Harper government’s break with Iran leaves Canada without influence in Saudi spat: experts

Iranian demonstrators chant slogans and hold anti-Saudi placards and flags during a rally to protest the execution by Saudi Arabia last week of Sheikh Nimr al-Nimr, a prominent opposition Saudi Shiite cleric, by Saudi Arabia, in Tehran, Iran, Monday, Jan. 4, 2016. (AP Photo/Vahid Salemi)

Iranian demonstrators chant slogans and hold anti-Saudi placards and flags during a rally to protest the execution by Saudi Arabia last week of Sheikh Nimr al-Nimr, a prominent opposition Saudi Shiite cleric, by Saudi Arabia, in Tehran, Iran, Monday, Jan. 4, 2016. (AP Photo/Vahid Salemi)

The Harper government’s closing of Canada’s embassy in Tehran in 2012 leaves Ottawa virtually impotent to exercise any kind of influence to reduce the inflamed tensions between Saudi Arabia and Iran, former diplomats and foreign affairs experts suggest.

“If we’re not in one of the two critical capitals, it’s hard to bring analysis and on the site expertise. We just don’t have that,” said Colin Robertson, vice president of the Canadian Global Affairs Institute and a former Canadian diplomat.  “Until we have people on the ground in Tehran, we’re handicapped.”

Tension between Saudi Arabia, the major Sunni Muslim power in the region and Iran, the major Shiite player, has sharpened over the past several days following the execution by Saudi Arabia of a prominent Shiite cleric, Nimr al-Nimr along with 46 others accused of terrorism.

Iranian protestors attacked the Saudi embassy in Tehran, the capital of Iran, following the news, causing Saudi Arabia to announce it was cutting diplomatic ties with Iran — and prompting multiple Middle Eastern Sunni countries, including Bahrain and the United Arab Emirates, to follow suit and restrict their own relations with the Islamic Republic.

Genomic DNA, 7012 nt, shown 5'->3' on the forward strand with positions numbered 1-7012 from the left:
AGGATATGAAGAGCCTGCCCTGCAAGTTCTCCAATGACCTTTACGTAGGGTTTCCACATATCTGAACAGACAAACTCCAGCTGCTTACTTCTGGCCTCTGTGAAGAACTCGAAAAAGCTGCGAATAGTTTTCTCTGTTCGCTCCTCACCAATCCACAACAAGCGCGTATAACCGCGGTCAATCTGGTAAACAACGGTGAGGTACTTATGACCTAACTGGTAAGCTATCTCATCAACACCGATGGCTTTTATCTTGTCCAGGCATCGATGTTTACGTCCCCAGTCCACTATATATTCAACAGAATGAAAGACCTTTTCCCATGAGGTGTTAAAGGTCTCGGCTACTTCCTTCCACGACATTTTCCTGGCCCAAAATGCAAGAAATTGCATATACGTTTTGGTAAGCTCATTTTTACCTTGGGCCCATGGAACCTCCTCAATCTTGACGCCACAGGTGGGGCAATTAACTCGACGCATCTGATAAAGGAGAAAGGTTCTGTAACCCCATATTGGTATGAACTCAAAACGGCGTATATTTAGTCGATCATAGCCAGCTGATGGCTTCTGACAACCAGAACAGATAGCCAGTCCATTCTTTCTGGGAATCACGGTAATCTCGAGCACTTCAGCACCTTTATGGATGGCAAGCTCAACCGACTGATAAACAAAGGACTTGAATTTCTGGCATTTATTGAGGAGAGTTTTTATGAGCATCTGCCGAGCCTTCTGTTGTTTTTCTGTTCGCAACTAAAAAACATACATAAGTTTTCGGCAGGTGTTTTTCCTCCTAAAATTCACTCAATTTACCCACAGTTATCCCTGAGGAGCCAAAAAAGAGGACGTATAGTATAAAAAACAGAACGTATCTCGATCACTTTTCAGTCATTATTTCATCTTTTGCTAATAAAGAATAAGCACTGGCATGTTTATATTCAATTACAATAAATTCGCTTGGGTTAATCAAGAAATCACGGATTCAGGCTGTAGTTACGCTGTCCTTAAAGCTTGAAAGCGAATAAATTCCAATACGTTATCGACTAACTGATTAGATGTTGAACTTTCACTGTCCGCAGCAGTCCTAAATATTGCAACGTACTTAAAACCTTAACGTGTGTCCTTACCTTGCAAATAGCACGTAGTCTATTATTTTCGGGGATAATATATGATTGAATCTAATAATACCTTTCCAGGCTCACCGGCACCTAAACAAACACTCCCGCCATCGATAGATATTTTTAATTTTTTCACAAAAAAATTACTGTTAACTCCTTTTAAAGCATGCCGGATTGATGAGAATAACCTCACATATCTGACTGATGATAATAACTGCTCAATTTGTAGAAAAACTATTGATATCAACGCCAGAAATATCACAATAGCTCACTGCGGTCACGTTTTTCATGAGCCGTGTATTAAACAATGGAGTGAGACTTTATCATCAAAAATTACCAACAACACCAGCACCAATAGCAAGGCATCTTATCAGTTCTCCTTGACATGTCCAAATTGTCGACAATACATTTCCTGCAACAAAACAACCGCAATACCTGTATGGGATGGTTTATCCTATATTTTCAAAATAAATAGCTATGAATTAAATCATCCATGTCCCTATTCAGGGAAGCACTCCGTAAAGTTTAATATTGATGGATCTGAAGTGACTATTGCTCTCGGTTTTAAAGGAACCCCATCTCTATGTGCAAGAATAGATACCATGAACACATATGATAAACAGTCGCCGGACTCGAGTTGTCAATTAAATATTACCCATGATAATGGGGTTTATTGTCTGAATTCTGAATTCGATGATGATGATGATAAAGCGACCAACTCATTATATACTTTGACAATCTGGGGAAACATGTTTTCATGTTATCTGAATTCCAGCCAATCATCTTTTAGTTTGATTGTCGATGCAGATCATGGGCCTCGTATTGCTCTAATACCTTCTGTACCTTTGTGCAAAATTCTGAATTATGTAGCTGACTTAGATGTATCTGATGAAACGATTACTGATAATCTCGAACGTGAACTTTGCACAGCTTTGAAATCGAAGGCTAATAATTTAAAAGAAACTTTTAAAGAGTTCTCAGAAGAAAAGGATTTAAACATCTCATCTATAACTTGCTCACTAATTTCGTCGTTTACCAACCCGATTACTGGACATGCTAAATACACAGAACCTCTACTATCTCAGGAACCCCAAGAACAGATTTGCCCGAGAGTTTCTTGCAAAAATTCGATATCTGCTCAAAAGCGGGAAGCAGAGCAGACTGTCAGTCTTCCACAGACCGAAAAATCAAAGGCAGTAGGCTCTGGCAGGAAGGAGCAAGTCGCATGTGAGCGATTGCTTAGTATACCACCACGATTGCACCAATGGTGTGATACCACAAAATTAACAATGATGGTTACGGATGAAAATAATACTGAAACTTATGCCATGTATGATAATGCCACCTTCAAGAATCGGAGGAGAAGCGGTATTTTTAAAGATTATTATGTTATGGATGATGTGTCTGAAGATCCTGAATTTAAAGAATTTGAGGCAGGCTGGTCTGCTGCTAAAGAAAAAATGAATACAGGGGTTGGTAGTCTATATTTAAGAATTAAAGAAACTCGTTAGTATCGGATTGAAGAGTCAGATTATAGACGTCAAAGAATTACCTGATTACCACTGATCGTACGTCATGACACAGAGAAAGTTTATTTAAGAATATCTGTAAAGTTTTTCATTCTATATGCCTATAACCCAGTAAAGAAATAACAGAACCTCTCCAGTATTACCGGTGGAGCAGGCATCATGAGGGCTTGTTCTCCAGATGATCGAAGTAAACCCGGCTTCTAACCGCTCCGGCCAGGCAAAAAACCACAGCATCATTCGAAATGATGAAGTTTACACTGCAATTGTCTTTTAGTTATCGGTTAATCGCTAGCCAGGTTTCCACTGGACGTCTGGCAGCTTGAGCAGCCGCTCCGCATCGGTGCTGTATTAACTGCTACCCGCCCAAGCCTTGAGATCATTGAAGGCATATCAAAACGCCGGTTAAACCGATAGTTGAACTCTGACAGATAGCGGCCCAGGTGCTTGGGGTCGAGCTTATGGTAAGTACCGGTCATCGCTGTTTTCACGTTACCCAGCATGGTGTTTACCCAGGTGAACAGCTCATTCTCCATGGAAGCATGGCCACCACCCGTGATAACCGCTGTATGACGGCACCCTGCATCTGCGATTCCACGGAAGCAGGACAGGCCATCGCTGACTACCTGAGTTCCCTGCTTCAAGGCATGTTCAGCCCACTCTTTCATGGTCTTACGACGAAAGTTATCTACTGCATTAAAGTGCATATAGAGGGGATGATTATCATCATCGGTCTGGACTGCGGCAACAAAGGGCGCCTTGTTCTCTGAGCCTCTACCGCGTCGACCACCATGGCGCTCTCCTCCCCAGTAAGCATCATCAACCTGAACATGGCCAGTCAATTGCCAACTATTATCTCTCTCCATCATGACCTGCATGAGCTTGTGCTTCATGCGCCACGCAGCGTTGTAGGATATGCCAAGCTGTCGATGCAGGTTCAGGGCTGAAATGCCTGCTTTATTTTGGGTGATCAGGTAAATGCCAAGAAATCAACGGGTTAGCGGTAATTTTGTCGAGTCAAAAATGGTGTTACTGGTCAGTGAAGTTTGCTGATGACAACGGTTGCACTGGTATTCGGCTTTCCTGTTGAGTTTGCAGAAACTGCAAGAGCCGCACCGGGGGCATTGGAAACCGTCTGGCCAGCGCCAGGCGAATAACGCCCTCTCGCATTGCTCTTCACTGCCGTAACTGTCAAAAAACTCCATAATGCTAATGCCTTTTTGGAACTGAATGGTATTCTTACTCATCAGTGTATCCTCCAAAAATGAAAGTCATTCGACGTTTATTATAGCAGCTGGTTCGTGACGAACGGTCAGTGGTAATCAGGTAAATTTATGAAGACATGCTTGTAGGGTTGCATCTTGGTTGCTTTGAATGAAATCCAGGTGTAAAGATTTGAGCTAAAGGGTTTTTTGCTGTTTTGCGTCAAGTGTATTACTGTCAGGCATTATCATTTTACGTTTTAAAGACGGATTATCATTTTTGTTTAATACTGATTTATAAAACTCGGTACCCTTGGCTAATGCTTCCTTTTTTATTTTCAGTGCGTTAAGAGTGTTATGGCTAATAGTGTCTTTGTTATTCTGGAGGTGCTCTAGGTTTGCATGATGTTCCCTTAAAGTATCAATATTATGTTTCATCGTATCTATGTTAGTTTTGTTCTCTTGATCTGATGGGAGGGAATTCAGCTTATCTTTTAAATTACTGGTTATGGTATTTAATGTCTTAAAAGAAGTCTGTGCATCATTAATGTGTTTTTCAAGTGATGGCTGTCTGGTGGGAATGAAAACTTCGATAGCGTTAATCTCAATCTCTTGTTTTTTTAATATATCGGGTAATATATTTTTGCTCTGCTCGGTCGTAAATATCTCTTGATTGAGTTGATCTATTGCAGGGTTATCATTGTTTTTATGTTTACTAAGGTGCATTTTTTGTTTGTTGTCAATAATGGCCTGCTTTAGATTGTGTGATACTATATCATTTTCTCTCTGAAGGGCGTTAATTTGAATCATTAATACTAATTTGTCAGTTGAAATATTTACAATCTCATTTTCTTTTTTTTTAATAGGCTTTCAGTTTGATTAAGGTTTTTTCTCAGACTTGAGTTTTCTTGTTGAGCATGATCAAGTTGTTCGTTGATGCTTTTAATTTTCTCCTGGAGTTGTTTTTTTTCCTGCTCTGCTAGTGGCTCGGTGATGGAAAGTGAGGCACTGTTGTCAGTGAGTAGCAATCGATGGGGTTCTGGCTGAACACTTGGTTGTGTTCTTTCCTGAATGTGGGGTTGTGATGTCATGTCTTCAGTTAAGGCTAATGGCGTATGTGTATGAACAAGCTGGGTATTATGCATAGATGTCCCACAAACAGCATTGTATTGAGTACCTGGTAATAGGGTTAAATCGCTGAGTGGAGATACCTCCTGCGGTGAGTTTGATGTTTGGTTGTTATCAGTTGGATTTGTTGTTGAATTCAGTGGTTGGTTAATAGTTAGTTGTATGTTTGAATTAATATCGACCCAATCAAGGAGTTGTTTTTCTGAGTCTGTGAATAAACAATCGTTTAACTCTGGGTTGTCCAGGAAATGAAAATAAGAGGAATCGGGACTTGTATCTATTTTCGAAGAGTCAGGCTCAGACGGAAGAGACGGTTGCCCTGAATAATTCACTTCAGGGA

The Harper government cut off diplomatic relations with Iran in 2012 and formally listed it a state sponsor of terrorism. All Canadian diplomats were pulled out of the country, leaving Canada powerless to act even as a back-channel between the two rivals in the current conflict.

“Iran would not be willing to even consider, let alone accept, a conciliatory role for Canada,” said Thomas Juneau, former strategic analyst on the Middle East for the Department of National Defence and an associate professor with the University of Ottawa.

Prime Minister Justin Trudeau said during the election campaign that he would restore diplomatic relations with Iran if elected but has not yet said when that will happen.

Conservative foreign affairs critic Tony Clement said Monday on CBC News’ Power & Politics that Canada should hold off restoring relations with Iran until it shows it is willing to behave better.

But any changes to Trudeau’s plans are unlikely, experts say, because the conflict is throwing the need for accurate intelligence into sharp relief.

“I think the pressure is just to get a more informed view of what’s happening in the region by having diplomatic representation on the ground,” said Scott Heatherington, former director of then-Department of Foreign Affairs, Trade and Development’s foreign intelligence division. “I would expect that to continue, notwithstanding what’s happening this week.”

Adam Chapnick, a professor at the Royal Military College specializing in Canadian foreign policy, agreed, saying the conflict emphasizes the need for Canada to get people on the ground in Tehran if it wants to have any role in influencing or even mediating outcomes in the Middle East.

Canada’s long-term economic and security interests also mean that Iran is too important a player to simply ignore, as the Conservatives did, Chapnick said.

“If you want to have influence in a region, you need to have eyes and ears on the ground,” he said.

Foreign Affairs Minister Stephane Dion issued a statement Monday morning expressing concern at the executions and the potential they have for further inflaming sectarian tensions between Sunnis and Shias.

Global Affairs Canada also declined a request from iPolitics to speak with Canada’s ambassador to Saudi Arabia, offering instead a brief emailed statement.

“Canada regrets the incidents which have led to Saudi Arabia’s decision to sever its diplomatic relations with Iran,” departmental spokesman Francois Lasalle said. “We urge countries of the region to work with all communities to defuse these tensions and promote reconciliation. We also call on Iran to protect diplomatic premises on its territory as per the Vienna Convention.”

The government also said Monday the strife will not impact the $15-billion deal it has with the Saudi government for the sale of light armoured vehicles.